DAILY FEATURE: By Steve Kovacs (Introduction by Chuck Gibson)

LOVELAND, OH (November 18, 2020) – In Issue 112 of Steve Kovacs Fun with Maps we learn not where the time has gone, but where time zones came from.

The Face(s)of Time (Shutterstock image provided)


It started 14 billion years ago.

But that is not what this is about.  Rather it is about the new idea of time zones.

Surprisingly, the idea of global time zones did not come about until Italian mathematician Filopanti suggested a 24-hour time zone system in 1858.

It was the railroads who really needed a standardized time keeping system.  That is because most towns and cities kept their own time, or time zone in essence, driven by the sun’s path over the town, with noon being defined as the zenith of the sun’s passing.  This led to mass confusion for those wishing to travel longer distances on the railroads.  If you traveled fast enough, it could be noon for a long time.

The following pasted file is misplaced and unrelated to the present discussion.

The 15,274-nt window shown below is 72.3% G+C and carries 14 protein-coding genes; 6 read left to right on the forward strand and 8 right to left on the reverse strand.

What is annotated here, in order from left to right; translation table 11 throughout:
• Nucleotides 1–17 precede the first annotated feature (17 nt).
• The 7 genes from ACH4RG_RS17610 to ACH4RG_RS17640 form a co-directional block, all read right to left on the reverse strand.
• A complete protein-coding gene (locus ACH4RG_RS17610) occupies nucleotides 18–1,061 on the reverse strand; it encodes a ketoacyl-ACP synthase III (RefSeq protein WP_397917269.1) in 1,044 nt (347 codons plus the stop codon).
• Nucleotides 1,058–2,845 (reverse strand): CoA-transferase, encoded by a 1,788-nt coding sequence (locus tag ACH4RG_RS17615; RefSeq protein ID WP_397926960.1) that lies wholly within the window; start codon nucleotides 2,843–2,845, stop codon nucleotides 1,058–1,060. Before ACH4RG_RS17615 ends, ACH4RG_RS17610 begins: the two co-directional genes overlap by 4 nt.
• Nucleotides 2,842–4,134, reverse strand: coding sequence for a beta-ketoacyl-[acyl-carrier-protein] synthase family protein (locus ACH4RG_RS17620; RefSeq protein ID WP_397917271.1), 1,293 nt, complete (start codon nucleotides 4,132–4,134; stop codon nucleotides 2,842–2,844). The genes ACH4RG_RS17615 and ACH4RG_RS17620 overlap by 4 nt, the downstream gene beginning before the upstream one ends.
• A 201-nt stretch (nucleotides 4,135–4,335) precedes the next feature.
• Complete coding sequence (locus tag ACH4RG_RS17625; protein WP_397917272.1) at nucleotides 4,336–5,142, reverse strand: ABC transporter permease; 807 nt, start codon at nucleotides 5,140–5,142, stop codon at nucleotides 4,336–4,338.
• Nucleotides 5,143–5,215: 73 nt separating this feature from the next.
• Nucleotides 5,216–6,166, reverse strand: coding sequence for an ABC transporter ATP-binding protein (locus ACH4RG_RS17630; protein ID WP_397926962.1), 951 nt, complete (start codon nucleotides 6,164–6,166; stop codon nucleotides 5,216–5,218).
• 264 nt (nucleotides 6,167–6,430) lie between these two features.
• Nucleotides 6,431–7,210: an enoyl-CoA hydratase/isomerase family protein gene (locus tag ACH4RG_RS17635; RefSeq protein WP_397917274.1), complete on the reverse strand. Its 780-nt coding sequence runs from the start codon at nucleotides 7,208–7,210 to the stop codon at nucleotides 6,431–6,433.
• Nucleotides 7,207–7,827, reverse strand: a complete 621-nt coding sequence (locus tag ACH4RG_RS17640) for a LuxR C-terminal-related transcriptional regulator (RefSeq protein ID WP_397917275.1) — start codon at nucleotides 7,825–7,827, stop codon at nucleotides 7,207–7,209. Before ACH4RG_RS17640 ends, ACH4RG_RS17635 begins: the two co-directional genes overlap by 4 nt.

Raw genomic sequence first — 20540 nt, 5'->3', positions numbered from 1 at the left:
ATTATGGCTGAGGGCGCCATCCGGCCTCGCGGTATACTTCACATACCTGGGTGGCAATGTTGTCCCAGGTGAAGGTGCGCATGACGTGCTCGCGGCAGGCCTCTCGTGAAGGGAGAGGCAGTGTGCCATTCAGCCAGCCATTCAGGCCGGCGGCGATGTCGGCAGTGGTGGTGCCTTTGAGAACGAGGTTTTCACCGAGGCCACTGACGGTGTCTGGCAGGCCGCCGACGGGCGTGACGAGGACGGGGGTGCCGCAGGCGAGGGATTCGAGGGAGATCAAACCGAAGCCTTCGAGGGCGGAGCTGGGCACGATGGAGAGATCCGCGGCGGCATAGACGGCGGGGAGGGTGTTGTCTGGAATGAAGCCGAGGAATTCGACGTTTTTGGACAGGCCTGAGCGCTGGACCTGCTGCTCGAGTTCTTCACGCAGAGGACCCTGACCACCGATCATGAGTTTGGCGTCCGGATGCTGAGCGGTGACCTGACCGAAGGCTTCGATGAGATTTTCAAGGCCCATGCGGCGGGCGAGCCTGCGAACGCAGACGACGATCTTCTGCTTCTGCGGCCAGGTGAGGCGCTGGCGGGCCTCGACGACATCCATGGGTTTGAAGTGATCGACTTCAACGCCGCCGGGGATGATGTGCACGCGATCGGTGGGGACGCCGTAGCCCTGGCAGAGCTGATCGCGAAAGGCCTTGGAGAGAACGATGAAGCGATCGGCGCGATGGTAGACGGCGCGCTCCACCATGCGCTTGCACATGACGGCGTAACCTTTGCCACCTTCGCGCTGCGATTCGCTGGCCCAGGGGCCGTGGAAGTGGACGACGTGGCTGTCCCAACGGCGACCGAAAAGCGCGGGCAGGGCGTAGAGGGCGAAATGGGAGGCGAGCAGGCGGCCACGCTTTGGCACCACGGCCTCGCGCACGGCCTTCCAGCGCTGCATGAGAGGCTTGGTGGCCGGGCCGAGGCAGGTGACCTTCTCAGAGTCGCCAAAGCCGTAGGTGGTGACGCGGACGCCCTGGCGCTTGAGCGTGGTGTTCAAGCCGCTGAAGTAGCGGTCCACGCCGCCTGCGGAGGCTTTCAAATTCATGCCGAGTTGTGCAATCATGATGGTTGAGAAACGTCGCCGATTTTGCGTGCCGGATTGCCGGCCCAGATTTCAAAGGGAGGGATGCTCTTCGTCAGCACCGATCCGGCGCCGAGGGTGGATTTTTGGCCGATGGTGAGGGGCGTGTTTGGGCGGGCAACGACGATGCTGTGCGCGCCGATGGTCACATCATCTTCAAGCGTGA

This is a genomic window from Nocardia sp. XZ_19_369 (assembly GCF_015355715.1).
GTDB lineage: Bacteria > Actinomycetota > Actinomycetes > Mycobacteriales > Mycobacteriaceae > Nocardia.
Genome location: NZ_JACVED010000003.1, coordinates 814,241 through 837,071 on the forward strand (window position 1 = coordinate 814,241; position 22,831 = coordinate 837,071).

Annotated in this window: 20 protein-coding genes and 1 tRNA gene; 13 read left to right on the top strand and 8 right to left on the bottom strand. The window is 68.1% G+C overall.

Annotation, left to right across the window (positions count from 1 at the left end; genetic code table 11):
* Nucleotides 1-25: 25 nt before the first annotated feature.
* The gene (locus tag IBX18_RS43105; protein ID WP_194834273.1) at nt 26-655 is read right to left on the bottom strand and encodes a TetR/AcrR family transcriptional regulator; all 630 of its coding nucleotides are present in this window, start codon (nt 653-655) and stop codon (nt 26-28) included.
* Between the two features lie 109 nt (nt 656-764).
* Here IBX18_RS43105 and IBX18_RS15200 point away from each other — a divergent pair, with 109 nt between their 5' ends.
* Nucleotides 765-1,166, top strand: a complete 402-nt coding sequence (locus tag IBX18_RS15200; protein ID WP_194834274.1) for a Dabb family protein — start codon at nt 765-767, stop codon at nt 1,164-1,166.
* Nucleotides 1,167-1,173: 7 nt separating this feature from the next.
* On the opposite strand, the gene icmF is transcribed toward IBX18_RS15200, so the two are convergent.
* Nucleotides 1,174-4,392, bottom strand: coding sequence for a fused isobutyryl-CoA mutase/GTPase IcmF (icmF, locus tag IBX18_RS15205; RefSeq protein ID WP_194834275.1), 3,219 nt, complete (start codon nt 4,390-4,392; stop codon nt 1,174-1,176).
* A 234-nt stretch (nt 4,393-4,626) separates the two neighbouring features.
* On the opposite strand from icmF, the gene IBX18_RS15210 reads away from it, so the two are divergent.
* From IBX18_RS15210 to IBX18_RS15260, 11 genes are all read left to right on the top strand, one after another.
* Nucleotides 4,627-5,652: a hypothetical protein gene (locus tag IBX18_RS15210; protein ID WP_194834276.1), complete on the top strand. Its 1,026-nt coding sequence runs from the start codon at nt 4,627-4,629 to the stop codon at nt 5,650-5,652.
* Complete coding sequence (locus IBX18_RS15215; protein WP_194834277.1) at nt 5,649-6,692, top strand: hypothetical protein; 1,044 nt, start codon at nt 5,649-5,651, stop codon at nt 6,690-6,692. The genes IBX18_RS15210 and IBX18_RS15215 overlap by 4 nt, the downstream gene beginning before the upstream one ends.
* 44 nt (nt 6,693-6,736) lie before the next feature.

To solve this issue, the US Uniform Time Zone Plan was enacted on this day in 1883, at noon in Chicago, creating the four US continental time zones we know and love.  Not surprisingly, this was orchestrated by the railroads.

Here is the US Census map of the population density from 1880.  As you might expect, there a lot of nearly unpopulated region in the middle of the country and out west, that the railroads just sped through.  The darker the color, the higher the population density.     

US Census Map – 1880 (Credit Steve Kovacs)

Steve Kovacs and his wife Theresa reside in Loveland, Ohio where they raised their two children. He is a passionate collector of antique maps.

Visit his antique map boutique world-on-paper online. Watch for his daily feature Steve Kovacs: Antique Maps & Fun Facts here on Loveland Beacon.